"It asks you questions, and you're supposed to answer them, and if there's a letter on the top, you have to match the letter on the bottom," said Sasha.
With every match, the adventure continues. Each step in the treasure hunt game called "Eye Spy" is part of a vision test, which changes depending on the child's age. The red and blue glasses allow each eye to be screened individually.
"By measuring response time in the right eye versus the left eye, it gives us information as to whether one eye is under performing or not," said Dr. James W. O'Neil, Arizona Pediatric Eye Specialists.
Pediatric Ophthalmologist Dr. O'Neil says many kids with vision problems can still pass a conventional eye test. He believes this game can make vision screenings more effective.
"We want to make them more reliable. We want to make them easier to administer. We want to reach more children," said Dr. O'Neil.
The test screens for everything from visual acuity and basic vision problems to lazy eye, retinal disorders and even cataracts.
Because it's automated, researchers believe this new test is more accurate and cost-effective than standard vision tests.
In a pilot project screening 600 kids at this elementary school, school nurse Lucy Samuels has seen some real success stories.
"The one that I was most impressed about, he looked up in the sky and he said, 'There's an airplane, and I have never seen an airplane.' It was so exciting when he got his glasses on," said Samuels.
Doctors estimate that the computer game test would cost about $5.00 per child. A non-profit organization called VisionQuest 20/20 hopes to distribute the eye screening game to schools nationwide.
Web Extra Information:
Prevent Blindness America estimates more than 150 million Americans use glasses to correct refractive error problems like nearsightedness and farsightedness. Problems seeing, especially due to refractive error, often start in childhood. Estimates by VisionQuest 20/20, a research project of the Amblyopia Foundation of America, show 5 million elementary school children in the U.S. have vision problems. Eighty percent of school children aren't receiving annual vision screenings.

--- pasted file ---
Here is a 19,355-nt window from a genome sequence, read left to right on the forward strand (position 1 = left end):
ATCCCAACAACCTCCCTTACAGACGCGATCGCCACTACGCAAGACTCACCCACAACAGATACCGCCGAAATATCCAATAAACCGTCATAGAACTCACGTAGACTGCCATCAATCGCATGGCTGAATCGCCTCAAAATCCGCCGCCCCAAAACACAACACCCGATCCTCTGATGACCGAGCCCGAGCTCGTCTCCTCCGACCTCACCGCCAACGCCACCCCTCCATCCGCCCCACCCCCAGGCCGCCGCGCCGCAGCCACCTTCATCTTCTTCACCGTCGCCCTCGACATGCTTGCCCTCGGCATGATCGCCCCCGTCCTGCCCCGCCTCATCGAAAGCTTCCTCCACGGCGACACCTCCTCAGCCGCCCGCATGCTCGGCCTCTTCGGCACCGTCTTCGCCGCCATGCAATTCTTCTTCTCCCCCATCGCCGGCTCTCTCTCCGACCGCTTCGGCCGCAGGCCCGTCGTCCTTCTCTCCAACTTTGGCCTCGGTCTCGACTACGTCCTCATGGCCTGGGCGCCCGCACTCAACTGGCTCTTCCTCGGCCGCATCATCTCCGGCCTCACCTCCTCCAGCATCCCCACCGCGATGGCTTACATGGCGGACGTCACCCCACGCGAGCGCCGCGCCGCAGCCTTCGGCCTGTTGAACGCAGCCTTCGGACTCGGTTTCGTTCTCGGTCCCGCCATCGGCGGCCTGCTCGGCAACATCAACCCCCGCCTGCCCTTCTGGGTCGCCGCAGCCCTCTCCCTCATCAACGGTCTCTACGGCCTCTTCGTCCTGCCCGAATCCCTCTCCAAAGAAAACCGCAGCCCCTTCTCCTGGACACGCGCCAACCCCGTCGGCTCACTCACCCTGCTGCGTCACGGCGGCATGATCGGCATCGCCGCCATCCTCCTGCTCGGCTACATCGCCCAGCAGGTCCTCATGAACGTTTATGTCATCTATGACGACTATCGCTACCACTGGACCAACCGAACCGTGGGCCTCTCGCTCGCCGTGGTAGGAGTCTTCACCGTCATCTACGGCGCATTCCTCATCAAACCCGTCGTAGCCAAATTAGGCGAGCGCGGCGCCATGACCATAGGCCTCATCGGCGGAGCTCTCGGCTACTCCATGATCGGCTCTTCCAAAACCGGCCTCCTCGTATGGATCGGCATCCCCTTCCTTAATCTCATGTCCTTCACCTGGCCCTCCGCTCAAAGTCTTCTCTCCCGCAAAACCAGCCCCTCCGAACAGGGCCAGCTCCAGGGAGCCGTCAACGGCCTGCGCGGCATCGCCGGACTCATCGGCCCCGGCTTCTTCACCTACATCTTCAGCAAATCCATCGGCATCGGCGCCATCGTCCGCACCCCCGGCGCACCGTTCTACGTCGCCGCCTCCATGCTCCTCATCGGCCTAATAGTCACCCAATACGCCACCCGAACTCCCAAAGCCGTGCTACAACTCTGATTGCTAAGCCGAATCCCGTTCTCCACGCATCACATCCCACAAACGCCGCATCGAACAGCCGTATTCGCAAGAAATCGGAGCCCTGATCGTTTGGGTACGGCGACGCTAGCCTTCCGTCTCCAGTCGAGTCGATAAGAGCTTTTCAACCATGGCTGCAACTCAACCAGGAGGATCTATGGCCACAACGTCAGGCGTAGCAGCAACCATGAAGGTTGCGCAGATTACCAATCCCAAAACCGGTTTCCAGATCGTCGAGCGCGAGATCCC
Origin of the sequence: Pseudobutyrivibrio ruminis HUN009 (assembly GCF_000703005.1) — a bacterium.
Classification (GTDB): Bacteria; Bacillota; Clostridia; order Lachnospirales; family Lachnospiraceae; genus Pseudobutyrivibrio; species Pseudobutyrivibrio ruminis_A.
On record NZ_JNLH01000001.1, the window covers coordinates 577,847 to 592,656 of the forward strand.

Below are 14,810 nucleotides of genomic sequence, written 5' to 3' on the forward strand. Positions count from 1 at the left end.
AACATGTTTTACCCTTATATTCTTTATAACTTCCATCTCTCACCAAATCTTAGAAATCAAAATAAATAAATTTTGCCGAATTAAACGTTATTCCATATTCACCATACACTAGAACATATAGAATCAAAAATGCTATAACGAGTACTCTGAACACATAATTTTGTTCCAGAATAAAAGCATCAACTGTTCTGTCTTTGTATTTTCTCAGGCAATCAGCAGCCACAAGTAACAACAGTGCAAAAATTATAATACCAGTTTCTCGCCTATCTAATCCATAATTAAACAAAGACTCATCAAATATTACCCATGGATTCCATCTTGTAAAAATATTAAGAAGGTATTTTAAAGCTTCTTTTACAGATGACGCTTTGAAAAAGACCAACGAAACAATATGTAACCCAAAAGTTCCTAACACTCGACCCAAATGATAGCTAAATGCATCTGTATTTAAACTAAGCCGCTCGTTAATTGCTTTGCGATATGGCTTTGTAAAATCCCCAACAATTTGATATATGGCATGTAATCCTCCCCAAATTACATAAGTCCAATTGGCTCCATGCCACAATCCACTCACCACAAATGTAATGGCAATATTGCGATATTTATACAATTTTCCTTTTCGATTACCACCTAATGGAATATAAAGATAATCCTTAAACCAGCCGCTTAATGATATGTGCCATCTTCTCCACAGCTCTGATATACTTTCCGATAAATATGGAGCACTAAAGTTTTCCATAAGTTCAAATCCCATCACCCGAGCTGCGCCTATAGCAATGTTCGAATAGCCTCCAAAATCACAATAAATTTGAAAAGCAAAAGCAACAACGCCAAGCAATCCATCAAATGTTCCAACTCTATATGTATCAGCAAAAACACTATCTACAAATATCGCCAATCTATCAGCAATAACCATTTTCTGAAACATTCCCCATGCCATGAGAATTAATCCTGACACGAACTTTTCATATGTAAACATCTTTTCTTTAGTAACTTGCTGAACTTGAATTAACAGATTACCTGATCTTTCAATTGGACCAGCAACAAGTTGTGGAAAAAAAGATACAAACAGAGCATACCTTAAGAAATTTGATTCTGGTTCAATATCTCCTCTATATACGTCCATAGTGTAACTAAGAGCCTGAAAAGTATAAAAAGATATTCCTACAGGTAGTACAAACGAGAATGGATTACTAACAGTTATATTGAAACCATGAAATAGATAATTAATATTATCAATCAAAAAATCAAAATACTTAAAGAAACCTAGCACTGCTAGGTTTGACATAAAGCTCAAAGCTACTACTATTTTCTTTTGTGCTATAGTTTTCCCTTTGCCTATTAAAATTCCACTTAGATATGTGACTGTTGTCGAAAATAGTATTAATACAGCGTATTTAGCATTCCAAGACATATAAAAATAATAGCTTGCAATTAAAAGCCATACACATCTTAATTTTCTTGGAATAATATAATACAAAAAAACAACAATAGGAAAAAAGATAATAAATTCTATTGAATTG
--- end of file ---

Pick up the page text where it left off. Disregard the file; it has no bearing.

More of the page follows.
TYPES OF PROBLEMS:
Refractive errors are the most frequent eye problems in the United States. Myopia, or nearsightedness, and hyperopia, or farsightedness, are the most common types. Nearsighted people see near objects clearly but have trouble seeing distant objects. Farsightedness does the opposite to a person's eyesight. Other common vision problems include astigmatism, or uneven focus, and presbyopia, an age-related problem with focusing on near objects. Amblyopia, or "lazy eye," is a more serious vision problem that is the leading cause of single-eye blindness in the United States. Most vision errors can be corrected with glasses. Surgery is now an option for certain types of vision problems.
The detection of eye problems is especially important in children since undetected problems can lead to long-term difficulties in school and social settings. Traditional screening methods are administered in doctor's offices and schools. A technique called photoscreening is especially suited to detecting amblyopia. It involves using a camera or video system to capture images detailed images of the eye. Since a child doesn't have to focus on a target like a chart, the test is easily administered. However, this technology is expensive, and results have to be sent in to be analyzed. If problems are detected after tests like this, the child is sent to an eye doctor for further testing.
A FUN METHOD:
A new eye test makes screening not only easy, but fun for kids. The computer game Eye Spy helps medical professionals pinpoint vision problems like refractive error and amblyopia. Children wear glasses with red and blue lenses while playing the game, which is a treasure hunt. The different-colored lenses ensure each eye is screened individually. Estimates show the game would cost about $5 per child. Professional eye exams can cost up to $75 per child.
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